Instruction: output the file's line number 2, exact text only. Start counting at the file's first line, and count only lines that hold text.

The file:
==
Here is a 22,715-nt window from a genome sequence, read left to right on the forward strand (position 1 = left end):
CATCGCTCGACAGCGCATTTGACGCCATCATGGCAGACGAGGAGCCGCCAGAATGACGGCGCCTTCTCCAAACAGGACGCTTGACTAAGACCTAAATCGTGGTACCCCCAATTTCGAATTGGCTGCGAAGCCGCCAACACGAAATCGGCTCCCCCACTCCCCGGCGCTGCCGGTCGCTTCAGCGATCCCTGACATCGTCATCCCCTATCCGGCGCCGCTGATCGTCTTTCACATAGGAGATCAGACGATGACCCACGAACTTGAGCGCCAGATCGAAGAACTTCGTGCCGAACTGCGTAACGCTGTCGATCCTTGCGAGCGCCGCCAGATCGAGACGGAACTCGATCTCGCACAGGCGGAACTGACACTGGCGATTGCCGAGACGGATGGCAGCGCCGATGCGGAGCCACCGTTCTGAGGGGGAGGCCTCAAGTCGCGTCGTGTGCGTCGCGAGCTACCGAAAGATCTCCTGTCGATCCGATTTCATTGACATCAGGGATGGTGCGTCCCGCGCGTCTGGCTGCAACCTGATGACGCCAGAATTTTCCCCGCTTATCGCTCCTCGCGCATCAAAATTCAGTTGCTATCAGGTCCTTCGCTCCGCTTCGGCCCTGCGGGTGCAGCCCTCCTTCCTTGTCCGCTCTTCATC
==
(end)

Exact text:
CATCGCTCGACAGCGCATTTGACGCCATCATGGCAGACGAGGAGCCGCCAGAATGACGGCGCCTTCTCCAAACAGGACGCTTGACTAAGACCTAAATCGTGGTACCCCCAATTTCGAATTGGCTGCGAAGCCGCCAACACGAAATCGGCTCCCCCACTCCCCGGCGCTGCCGGTCGCTTCAGCGATCCCTGACATCGTCATCCCCTATCCGGCGCCGCTGATCGTCTTTCACATAGGAGATCAGACGATGACCCACGAACTTGAGCGCCAGATCGAAGAACTTCGTGCCGAACTGCGTAACGCTGTCGATCCTTGCGAGCGCCGCCAGATCGAGACGGAACTCGATCTCGCACAGGCGGAACTGACACTGGCGATTGCCGAGACGGATGGCAGCGCCGATGCGGAGCCACCGTTCTGAGGGGGAGGCCTCAAGTCGCGTCGTGTGCGTCGCGAGCTACCGAAAGATCTCCTGTCGATCCGATTTCATTGACATCAGGGATGGTGCGTCCCGCGCGTCTGGCTGCAACCTGATGACGCCAGAATTTTCCCCGCTTATCGCTCCTCGCGCATCAAAATTCAGTTGCTATCAGGTCCTTCGCTCCGCTTCGGCCCTGCGGGTGCAGCCCTCCTTCCTTGTCCGCTCTTCATC